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World Real Interest Rates and Business Cycles in Open Economies: a Multiple Shock Approach

  • M. Ayhan Kose

    ()

    (Brandeis University)

  • Bill Blankenau

    ()

    (University of Wisconsin-Whitewater)

  • Kei-Mu Yi

    ()

    (Federal Reserve Bank of New York)

We examine the importance of world real interest rate shocks in explaining business-cycle fluctuations in open economies using a stochastic dynamic model of a small open economy. We argue that a good proxy of the world real interest rate is not available. Moreover, the world interest rate fluctuations might be correlated with domestic disturbances such as technology or preference shocks. To overcome these problems, we use our model as a vehicle to estimate the world real interest rate series. Using data on the endogenous variables of the model, and utilizing the orthogonality conditions associated with the Euler equations, we estimate the policy functions of the endogenous state variables. We recover the exogenous shocks of the model, namely the world real interest rate, technology, preference, and depreciation disturbances. The novelty of our approach is that we examine the behavior of the unobservable shocks given data on observable endogenous variables of the model. We employ variance decomposition methods to evaluate the impact of world real interest rate disturbances quantitatively on domestic business cycles fluctuations. The results of this examination suggest that interest rate shocks can play an important role in explaining cyclical variation in a small open economy.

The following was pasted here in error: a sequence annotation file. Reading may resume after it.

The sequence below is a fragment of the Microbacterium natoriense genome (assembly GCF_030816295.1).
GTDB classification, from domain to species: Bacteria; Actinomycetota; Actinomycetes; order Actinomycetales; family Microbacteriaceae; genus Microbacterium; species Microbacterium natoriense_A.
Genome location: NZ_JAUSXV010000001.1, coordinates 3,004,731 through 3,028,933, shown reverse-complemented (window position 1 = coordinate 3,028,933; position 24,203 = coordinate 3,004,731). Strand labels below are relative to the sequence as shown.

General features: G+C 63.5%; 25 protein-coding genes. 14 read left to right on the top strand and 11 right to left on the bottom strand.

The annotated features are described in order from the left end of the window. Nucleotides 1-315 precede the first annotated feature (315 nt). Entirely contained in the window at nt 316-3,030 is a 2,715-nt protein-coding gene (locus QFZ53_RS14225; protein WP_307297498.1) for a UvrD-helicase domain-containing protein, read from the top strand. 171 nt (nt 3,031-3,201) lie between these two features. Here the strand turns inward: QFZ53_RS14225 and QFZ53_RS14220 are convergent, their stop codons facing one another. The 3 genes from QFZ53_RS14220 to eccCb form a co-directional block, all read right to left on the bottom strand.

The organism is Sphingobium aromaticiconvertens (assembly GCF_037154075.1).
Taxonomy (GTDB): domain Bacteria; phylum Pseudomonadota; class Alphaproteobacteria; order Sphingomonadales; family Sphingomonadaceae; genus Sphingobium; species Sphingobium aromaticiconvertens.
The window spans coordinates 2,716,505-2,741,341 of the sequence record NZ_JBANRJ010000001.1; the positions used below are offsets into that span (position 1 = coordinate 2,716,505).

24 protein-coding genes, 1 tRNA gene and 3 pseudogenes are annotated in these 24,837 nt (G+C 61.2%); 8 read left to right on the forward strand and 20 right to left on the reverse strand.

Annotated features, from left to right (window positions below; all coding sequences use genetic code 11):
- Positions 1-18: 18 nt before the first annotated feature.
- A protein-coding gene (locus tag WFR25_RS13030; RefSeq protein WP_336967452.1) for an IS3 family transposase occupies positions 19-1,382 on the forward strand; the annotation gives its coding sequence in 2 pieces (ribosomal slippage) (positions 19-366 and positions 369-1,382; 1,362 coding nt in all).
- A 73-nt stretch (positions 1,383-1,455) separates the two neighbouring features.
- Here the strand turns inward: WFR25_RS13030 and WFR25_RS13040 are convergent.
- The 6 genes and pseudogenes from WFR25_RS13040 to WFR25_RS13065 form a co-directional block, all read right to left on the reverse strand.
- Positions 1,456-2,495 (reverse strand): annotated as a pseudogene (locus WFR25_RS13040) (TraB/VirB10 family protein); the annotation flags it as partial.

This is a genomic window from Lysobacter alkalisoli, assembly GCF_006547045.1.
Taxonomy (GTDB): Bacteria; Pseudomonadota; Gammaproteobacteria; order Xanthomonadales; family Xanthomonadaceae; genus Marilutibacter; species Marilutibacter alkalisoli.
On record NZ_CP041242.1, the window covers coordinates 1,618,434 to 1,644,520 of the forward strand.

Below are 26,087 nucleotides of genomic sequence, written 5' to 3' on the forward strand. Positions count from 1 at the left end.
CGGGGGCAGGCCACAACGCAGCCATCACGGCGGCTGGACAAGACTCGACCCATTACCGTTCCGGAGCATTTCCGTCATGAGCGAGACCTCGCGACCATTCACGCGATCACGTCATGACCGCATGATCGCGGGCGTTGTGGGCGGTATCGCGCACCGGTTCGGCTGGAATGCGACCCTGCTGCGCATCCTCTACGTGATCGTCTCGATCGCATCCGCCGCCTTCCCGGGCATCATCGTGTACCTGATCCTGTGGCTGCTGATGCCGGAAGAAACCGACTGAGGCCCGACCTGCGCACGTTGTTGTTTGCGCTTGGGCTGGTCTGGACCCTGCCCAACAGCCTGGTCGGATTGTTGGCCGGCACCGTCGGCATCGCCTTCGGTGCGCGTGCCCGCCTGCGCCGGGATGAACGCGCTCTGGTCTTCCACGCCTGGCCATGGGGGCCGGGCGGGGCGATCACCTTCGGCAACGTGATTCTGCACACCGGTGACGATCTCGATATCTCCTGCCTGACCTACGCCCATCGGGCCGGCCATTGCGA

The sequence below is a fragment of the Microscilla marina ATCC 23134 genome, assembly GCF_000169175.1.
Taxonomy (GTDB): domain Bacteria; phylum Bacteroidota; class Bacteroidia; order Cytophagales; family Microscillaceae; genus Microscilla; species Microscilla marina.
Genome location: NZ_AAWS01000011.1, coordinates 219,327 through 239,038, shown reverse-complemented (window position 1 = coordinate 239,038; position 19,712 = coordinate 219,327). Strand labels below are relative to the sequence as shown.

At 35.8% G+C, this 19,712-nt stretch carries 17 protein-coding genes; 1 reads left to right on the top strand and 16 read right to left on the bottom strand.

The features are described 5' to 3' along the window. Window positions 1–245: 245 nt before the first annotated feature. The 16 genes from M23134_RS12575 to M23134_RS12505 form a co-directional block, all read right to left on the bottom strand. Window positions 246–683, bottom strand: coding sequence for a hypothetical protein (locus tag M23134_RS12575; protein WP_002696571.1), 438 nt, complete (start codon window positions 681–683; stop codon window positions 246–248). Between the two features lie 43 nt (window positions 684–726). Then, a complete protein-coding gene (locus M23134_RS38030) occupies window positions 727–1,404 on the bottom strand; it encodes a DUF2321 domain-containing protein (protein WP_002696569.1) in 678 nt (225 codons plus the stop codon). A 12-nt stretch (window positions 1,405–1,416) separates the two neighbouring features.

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Paper provided by Society for Computational Economics in its series Computing in Economics and Finance 1999 with number 1232.

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Date of creation: 01 Mar 1999
Handle: RePEc:sce:scecf9:1232
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CEF99, Boston College, Department of Economics, Chestnut Hill MA 02467 USA

Fax: +1-617-552-2308
Web page: http://fmwww.bc.edu/CEF99/

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